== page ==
Details

Functional magnetic resonance imaging of language processing and its pharmacological modulation

by 1974- Tivarus, Madalina E

Abstract (Summary)
Functional Magnetic Resonance Imaging (fMRI), a non-invasive technique extensively employed for mapping brain function, was used to examine brain activation during language processing and the effect of dopaminergic agents on brain hemodynamics and language. Administration of Levo-Dopa, a drug known to increase levels of dopamine in the brain and used to treat Parkinson’s disease, has been associated in behavioral studies with restriction of the semantic network. The current project attempts to identify how these behavioral findings are reflected in brain activation as determined with fMRI. These investigations are summarized in the following. In the first part of the project, the goal was to determine the effect of L-Dopa on brain hemodynamics. This was motivated by the fact that the fMRI signal is based on cerebral blood flow, oxygenation and cerebral blood volume changes, and any drug administration could interfere with the coupling of neural activation with these parameters, independent of neuronal activity. In order to obtain information about possible global changes in cerebral blood flow (CBF) due to drug administration, a ii theoretical model of a relationship between the blood oxygenation level dependent (BOLD) signal and CBF was used. The BOLD signal was measured in two brain regions, motor and visual cortices, in two treatment conditions, placebo and L-Dopa, for each participant. Within subject comparisons revealed no significant differences between the measured BOLD signal in the two conditions, and the calculated changes in baseline CBF were less than 1% for both motor and visual cortices. We concluded that the changes in global CBF due to the drug administration were not significant and as a consequence, this was not used as a covariate in subsequent studies of drug effect on specific cognitive functions. The second part of the project examined the effect of semantic priming on brain activation, and the modulatory effect of dopamine on this type of language processing. The aims of this part of the project were: to implement a protocol for language function imaging, to explore different types of paradigm design in fMRI, and finally to examine the effect of semantic priming on brain activation and the effect of L-Dopa. Behavioral measurements were recorded and demonstrated a significant priming effect for all semantic distances. Imaging results showed activation in a cerebral network known to be involved in language processing and attention to task, similar to other studies previously reported in literature, thus confirming the successful implementation of our language imaging protocol. Two types of paradigm design, block and event related, were explored and the results were compared. They revealed different patterns of activation emphasizing the importance of careful selection of design in functional neuroimaging studies of cognitive functions. For the pharmacological part of the study a within subject design was used, each participant undergoing two scanning sessions, after ingesting L- iii Dopa and placebo. During each testing session, each participant performed two scan runs, targeted to examine automatic versus controlled processing. This way we were able to study both the effect of temporal characteristics of the priming process and the effect of L-Dopa on brain activation. No drug or temporal effects were found on the activation maps, suggesting that more sensitive techniques must be used to detect these changes. Our findings support the network model for the organization of semantic lexicon. Lastly, fMRI was used to study functional connectivity associated with semantic and phonological processing. The goal was to explore the interaction between language network components and to determine if administration of L-dopa would affect this interaction or these types of language processes. During two test sessions (placebo and L- Dopa) each participant performed two fMRI runs, involving phonological and semantic processing of visually presented words. These were used to generate maps of semantic and phonological networks. Activation patterns for the two language processes were obtained and compared to previous findings. A number of regions of interest (ROI) commonly activated by the two tasks, were chosen based on these activation maps and the functional connectivity was calculated as the degree of correlation between the activation time series data of two brain areas. The functional connectivity analysis revealed that language areas were activated in a more synchronous manner (i.e. higher correlation coefficients) for phonological tasks than for semantic tasks. No drug effect was found on either the activation maps or the functional connectivity results. Our findings could be of significance for patient populations showing atypical levels of dopamine in their brain, such as cocaine withdrawal, Parkinson’s disease or schizophrenic patients. iv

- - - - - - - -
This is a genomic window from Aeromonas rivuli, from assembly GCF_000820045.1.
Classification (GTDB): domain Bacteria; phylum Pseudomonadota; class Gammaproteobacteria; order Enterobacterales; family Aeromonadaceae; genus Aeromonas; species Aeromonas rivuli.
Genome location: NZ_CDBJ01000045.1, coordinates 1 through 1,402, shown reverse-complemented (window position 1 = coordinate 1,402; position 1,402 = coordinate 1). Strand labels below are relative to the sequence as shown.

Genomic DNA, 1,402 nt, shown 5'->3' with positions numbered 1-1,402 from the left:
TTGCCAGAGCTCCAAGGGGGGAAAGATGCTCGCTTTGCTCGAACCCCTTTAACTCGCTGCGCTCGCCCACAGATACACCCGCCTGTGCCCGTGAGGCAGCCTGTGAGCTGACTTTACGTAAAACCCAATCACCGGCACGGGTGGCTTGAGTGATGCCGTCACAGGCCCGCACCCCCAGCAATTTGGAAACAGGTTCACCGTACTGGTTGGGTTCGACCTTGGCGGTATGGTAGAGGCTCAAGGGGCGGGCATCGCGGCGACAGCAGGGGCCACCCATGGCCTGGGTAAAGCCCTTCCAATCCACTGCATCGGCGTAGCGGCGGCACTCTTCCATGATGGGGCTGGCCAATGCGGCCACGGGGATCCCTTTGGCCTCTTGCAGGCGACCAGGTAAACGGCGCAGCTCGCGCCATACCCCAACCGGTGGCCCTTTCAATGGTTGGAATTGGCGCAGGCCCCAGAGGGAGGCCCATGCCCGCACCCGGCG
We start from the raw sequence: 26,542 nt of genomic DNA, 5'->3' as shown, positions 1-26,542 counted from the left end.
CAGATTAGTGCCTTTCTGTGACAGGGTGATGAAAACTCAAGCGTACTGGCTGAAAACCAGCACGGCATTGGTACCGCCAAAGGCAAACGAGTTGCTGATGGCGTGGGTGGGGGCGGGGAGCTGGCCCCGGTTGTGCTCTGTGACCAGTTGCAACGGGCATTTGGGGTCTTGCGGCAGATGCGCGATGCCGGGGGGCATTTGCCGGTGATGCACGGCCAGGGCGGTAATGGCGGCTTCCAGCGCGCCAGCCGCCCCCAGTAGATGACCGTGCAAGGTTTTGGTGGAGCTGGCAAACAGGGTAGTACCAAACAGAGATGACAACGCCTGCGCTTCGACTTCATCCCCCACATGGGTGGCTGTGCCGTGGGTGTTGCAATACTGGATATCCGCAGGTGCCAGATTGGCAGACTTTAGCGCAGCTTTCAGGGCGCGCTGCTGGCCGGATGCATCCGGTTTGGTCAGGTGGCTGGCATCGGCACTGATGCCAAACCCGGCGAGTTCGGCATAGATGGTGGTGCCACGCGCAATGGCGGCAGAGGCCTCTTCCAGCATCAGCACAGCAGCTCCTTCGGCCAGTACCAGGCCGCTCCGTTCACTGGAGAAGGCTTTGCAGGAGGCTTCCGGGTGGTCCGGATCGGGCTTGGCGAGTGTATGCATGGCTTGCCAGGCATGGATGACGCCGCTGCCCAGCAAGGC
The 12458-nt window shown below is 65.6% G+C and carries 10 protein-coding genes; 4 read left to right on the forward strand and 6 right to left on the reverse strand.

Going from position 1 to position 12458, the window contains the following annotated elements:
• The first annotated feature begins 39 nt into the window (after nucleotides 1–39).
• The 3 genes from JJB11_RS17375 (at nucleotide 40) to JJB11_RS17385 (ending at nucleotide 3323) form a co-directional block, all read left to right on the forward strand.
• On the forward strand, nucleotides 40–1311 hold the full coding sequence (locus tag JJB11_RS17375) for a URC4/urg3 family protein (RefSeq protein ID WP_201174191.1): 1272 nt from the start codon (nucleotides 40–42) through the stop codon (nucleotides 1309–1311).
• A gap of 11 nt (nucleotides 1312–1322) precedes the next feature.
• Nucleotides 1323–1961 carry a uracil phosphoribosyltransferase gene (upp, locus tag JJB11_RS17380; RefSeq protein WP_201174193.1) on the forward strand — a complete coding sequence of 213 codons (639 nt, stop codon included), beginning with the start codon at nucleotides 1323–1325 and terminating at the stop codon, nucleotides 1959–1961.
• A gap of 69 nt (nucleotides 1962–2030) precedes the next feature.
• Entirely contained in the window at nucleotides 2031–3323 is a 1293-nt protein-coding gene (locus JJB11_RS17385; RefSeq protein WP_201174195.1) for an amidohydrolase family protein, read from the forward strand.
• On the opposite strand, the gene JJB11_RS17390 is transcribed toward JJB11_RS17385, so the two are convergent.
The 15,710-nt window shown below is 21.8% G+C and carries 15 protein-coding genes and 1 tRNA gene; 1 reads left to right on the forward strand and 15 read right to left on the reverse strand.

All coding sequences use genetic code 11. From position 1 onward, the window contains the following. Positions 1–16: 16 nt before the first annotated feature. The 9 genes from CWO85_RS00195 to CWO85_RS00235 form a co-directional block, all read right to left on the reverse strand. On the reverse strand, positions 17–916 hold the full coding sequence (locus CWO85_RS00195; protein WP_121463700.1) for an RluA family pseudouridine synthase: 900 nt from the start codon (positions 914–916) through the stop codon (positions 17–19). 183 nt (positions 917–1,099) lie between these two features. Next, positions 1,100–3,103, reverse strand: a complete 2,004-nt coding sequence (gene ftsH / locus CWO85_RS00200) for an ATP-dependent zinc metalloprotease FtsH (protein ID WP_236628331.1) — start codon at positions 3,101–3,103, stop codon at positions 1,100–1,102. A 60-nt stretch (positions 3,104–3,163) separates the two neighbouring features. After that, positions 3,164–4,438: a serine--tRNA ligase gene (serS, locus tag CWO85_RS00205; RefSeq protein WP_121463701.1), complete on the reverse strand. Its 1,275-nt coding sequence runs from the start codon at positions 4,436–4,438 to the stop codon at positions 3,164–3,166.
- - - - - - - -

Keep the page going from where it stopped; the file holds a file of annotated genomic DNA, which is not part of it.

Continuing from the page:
Bibliographical Information:

Advisor:

School:The Ohio State University

School Location:USA - Ohio

Source Type:Master's Thesis

Keywords:neuropsychology brain psycholinguistics dopa

ISBN:

Date of Publication:

© 2009 OpenThesis.org. All Rights Reserved.